|Mouth||Gulf of Moattama, Andaman Sea
|Basin countries||Myanmar, Bago Division|
|Length||420 kilometres (260 mi)|
|Mouth elevation||0 m (0 ft)|
|Avg. discharge||1542 m3/s|
The Sittaung (Burmese: စစ်တောင်းမြစ် [sɪʔ táʊɴ mjɪʔ]; formerly, the Sittang or Sittoung) is a river in south central Myanmar in Bago Division. The Pegu Range separates its basin from that of the Irrawaddy. The river originates at the edge of the Shan Plateau southeast of Mandalay, and flows southward to the Gulf of Martaban. Its length is 420 km and its mean annual discharge is around 50 cubic kilometers per year.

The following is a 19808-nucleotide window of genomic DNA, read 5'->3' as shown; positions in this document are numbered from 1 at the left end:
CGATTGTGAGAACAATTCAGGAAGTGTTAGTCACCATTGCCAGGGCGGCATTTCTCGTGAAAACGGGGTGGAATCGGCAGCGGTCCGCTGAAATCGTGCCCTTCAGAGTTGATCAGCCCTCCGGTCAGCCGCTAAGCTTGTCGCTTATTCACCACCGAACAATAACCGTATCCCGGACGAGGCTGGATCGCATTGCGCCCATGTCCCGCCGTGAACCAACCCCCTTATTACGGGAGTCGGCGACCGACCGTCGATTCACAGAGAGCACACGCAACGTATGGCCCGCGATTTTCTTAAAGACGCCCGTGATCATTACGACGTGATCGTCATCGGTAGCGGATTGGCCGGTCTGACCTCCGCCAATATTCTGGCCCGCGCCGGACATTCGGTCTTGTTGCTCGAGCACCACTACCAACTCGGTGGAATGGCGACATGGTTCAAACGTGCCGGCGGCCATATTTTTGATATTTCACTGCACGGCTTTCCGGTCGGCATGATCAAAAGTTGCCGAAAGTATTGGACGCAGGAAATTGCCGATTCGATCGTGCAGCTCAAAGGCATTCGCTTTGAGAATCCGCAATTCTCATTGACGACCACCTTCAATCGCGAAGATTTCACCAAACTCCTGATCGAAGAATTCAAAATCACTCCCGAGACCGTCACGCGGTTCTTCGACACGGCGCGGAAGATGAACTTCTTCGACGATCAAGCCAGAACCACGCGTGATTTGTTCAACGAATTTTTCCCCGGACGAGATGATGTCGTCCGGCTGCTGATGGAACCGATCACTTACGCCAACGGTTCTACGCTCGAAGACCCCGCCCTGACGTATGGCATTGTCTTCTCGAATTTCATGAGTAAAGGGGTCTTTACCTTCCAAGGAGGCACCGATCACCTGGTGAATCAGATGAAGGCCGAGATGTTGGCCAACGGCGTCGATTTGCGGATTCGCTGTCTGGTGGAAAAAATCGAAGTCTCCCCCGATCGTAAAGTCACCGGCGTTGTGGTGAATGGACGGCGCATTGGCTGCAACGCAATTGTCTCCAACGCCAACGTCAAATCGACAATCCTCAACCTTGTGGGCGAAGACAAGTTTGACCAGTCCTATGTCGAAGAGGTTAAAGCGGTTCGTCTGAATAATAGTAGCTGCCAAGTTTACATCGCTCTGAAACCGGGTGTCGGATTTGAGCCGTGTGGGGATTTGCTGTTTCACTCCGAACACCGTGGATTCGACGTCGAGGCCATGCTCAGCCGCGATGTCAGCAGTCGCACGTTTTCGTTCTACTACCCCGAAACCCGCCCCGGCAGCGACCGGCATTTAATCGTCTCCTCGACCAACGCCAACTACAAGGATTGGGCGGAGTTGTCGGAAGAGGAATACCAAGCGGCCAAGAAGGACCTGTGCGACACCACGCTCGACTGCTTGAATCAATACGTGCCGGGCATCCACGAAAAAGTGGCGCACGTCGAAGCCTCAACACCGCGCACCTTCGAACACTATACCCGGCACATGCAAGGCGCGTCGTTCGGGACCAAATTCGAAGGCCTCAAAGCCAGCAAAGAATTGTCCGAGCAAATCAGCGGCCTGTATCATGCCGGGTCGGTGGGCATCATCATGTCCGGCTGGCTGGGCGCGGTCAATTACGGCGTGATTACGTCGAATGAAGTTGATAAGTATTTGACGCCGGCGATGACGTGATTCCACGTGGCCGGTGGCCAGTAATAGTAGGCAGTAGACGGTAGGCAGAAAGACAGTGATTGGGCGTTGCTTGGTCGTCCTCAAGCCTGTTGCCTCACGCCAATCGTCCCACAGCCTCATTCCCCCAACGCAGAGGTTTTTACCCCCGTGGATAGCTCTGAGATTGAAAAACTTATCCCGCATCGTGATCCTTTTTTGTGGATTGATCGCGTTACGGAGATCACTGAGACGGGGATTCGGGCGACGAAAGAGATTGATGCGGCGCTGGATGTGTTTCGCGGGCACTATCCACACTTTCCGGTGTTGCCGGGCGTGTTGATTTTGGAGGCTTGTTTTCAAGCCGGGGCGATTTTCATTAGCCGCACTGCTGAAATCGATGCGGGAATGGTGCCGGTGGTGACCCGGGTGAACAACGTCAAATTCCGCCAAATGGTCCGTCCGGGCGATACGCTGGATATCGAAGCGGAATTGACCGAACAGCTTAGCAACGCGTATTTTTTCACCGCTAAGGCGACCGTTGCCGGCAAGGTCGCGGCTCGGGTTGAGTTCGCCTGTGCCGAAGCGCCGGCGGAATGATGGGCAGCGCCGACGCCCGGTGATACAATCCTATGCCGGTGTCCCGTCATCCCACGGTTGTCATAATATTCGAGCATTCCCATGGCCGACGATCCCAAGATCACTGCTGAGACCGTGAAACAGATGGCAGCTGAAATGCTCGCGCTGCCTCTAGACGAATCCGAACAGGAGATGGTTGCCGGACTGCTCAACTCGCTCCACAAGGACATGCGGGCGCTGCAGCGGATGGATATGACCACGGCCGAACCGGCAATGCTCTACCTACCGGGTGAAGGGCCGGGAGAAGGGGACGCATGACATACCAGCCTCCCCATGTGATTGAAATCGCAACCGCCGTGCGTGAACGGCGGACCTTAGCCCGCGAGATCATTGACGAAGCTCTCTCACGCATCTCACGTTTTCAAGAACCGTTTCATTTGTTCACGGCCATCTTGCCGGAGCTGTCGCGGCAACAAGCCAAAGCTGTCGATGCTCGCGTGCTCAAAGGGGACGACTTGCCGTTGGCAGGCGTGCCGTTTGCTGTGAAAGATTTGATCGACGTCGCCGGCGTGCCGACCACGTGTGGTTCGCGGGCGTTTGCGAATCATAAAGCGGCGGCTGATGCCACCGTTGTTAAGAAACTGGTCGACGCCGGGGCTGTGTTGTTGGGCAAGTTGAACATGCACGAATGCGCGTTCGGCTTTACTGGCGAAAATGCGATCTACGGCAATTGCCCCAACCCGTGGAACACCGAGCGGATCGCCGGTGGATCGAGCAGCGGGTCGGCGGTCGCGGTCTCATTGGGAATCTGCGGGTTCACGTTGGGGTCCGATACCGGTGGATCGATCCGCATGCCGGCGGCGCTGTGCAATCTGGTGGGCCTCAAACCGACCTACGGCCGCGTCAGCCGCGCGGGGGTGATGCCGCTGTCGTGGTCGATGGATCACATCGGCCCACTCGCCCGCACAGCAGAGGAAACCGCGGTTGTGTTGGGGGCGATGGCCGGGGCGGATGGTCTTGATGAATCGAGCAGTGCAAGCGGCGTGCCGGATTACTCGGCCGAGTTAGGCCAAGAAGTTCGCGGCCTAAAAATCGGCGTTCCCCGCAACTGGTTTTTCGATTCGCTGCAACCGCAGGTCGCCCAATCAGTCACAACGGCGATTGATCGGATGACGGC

Although it flows through fairly flat country, the Sittaung has a notorious tidal bore at its mouth which has precluded any but very small craft navigating the river. The river is navigable for 40 km year round and for 90 km during three months of the year.
The river is used primarily to float timber south for export. Strong currents make the river even less valuable as a means of transport in eastern Burma. Its basin does not have the same richness for agriculture as the Irrawaddy because there is no soil flowing down from the Shan Hills.
- Battle of Sittang Bridge in 1942